How to Clean Pool Filters: Cartridge, Sand & DE Filters
Cleaning Pool Filters
Your pool filter plays an important role when it comes to keeping your pool water clean and free from debris. Many pool owners don't realize just how important pool filter cleaning is, however, skipping this important step just leads to dirty water, reduced water flow and added wear and tear on your pool equipment.
Tools You'll Need:
Cleaning Cartridge Filters
Before cleaning , make sure the pool pump is turned off. For pool filters that are located lower than the water level, close all valves to prevent the pool from draining once you remove the filter. Next, open up both the air bleed valve and the draining area in the bottom of the unit in order to get rid of the water, and remove the cartridge filter media from the body of the unit. Be sure to note the placement and orientation of the filter when removing it so that you can easily replace it once it’s clean.
To do a quick routine cleaning, simply hose off the pool filter with your garden hose. Don’t use too much water pressure or scrub too hard, as this could damage the filter and make it less effective. Try pointing the spray at an angle, rather than head-on at the filter, and always wash the inside and outside of the filter for the best cleaning.
For filters that need a heavier cleaning, cartridge filters can be soaked overnight, or for a few days, in a commercial pool filter cleaner and then treated with a special pool sanitizer.
Cleaning DE & Sand Filters
Sand filters and DE filters are fairly easy to clean, just remember that these cleaning processes should only be done with a full pool as they do reduce the water level. To clean a sand filter, turn off the pool pump and restart it while it’s set to the Backwash setting, which will clear out any debris that’s in the sand. During the process, look for the water to be clean, cloudy and then clear again while it’s being pumped through the filter. For sand filters with multi-port valves, this is the time to switch it to the rinse setting, or to filter if that is your option, running the water through again until the filter is clean.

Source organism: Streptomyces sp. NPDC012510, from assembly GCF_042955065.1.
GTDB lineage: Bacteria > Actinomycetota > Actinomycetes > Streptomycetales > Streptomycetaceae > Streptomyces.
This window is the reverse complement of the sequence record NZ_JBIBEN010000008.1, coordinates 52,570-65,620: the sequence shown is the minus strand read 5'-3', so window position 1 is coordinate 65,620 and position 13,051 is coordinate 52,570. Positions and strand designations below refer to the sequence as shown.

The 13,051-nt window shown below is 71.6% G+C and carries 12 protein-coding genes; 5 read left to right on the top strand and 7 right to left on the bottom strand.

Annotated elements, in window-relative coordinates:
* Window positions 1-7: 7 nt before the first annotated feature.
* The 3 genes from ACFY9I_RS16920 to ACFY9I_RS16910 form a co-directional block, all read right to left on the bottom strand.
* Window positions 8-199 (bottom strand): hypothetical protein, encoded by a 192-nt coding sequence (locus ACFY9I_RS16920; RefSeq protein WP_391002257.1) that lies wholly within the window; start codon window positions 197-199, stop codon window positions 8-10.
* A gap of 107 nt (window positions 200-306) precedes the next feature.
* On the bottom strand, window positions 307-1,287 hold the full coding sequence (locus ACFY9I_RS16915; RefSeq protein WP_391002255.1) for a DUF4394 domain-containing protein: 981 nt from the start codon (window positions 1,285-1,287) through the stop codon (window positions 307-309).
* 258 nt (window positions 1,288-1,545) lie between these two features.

When To Replace Your Cartridge Filter
While routinely cleaning your cartridge filter on a regular basis does help to extend it’s life, they do eventually need to be replaced. Here are some signs that you should replace, rather than just clean your filter:
Damaged or flattened pleats and fabric that fraying
Cartridge filters go through a large amount of wear and tear from the constant flow of water that pumps through them. As a result, the polyester material that theyare made of will eventually start to fray and develop holes and the pleats will begin to flatten. These are all signs that the material is becoming weak and the filter should be replaced.
Endcaps that are cracked
Filter endcaps are susceptible to cracking over time, as the materials become broken down due to exposure to pool chemicals and the water pressure. Cracked endcaps are a sure sign that you should change your filter.
Decreased water flow, even after cleaning
If you’ve owned your pool for longer than two years, or if you notice any of the problems listed above, then it’s time to replace your filter! Manufacturers recommend that pool filters be replaced every 1-2 years, depending on how much the pool is used and how well the filters are maintained.
To find the right replacement filter for your pool or spa, search our Filter finder using the part #, Manufacturer code, or filter dimensions & measurements.
Maintain Your Pool with Regular Filter Cleaning
When you take the time to keep your pool filters clean, it helps everything run smoothly and more efficiently. Check the pressure on your pool filter regularly to ensure that it’s running at an optimum level and if you start to notice problems, with cloudy water and other signs of poor filtration, take the time to clean your filters.